Increasing exposure to general practice within undergraduate curricula is known to increase interest in general practice as a career choice,22 and our study re-enforces the importance that placements, both at undergraduate and vocational training levels, take place in environments in which there are positive role models who are enthusiastic about general practice. Demoralised practitioners who are feeling overwhelmed by workload are unlikely to enthuse students and trainees towards a career in general practice. Expansion of the foundation programme to increase the number of trainees who experience a training post in general practice could benefit recruitment, but close monitoring of training practices and the delivery of teaching is necessary to ensure training occurs within environments that have manageable workload, encourage trainees’ professional ambitions and endeavour to maintain a high-morale workforce. Vocational training schemes should reflect the ambitions of GP trainees to develop portfolio careers by supporting them to experience and encouraging them to develop additional roles, whether clinical, academic or leadership. Innovative additional time training schemes are in place across the UK; these should be carefully evaluated and considered for further expansion.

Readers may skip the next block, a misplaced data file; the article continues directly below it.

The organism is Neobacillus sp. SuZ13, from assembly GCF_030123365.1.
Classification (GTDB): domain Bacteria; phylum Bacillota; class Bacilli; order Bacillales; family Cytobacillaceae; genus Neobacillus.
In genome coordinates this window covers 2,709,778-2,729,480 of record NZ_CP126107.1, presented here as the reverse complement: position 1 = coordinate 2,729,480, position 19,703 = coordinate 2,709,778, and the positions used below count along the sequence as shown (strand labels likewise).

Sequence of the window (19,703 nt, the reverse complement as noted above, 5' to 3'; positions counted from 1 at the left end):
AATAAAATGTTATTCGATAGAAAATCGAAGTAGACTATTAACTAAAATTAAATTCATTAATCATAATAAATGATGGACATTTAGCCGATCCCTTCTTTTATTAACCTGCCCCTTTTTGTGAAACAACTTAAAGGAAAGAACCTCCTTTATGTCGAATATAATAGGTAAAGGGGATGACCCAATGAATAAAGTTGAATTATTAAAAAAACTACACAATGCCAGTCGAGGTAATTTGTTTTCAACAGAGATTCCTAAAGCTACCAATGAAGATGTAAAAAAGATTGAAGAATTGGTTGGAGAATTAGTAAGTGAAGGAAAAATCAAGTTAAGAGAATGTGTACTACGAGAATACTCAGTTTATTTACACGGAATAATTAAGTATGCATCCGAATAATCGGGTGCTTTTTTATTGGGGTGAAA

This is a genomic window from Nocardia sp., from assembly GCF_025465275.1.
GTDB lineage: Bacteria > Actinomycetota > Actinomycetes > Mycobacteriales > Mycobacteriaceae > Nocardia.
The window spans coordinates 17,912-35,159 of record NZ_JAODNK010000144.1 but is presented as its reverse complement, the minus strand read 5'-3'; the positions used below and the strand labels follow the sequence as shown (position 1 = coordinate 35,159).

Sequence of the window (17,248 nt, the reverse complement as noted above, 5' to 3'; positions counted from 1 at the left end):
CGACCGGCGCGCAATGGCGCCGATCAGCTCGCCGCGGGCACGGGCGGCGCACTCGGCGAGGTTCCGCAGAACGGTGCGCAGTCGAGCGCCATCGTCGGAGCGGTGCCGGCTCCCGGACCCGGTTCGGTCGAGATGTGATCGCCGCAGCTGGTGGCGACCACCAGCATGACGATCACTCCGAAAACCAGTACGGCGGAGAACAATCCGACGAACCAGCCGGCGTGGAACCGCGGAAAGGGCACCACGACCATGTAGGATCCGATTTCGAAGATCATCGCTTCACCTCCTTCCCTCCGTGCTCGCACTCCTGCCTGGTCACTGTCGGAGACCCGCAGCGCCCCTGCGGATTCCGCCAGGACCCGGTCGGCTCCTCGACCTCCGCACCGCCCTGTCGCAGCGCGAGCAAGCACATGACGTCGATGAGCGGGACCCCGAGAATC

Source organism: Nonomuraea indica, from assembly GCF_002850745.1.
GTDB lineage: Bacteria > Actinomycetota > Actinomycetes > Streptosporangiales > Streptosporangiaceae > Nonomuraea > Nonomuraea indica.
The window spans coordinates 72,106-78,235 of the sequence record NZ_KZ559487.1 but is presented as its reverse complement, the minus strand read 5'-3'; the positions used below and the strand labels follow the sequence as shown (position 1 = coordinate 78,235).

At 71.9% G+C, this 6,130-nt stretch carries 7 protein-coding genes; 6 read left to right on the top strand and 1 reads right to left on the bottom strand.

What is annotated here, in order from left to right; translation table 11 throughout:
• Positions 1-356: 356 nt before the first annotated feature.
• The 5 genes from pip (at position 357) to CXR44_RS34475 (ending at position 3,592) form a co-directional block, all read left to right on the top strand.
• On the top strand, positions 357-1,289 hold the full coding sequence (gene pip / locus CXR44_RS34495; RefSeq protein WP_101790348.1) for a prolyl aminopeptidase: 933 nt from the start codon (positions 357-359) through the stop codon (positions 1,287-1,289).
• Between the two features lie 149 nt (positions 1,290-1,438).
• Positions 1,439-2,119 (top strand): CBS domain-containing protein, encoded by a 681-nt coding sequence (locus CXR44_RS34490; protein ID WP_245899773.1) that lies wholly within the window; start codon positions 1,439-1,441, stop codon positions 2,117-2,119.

It is essential for the future of general practice that medical students and doctors are attracted to undertake vocational training to become GPs, and that the experience of training encourages enthusiastic progression towards joining the GP workforce. This study highlights the importance that placements in undergraduate and vocational training practices are well supported, that training programmes encourage interest in developing portfolio careers and that the increasing workload and decreasing morale in UK general practice are combated to improve recruitment.


We thank the doctors who completed the survey and are grateful to the Health Education England West Midlands (HEWM) vocational training course organisers who assisted with encouraging trainees to participate. We are also grateful to Richard Singleton and James Gill who, as GP registrars, contributed to the design and distribution of the questionnaire.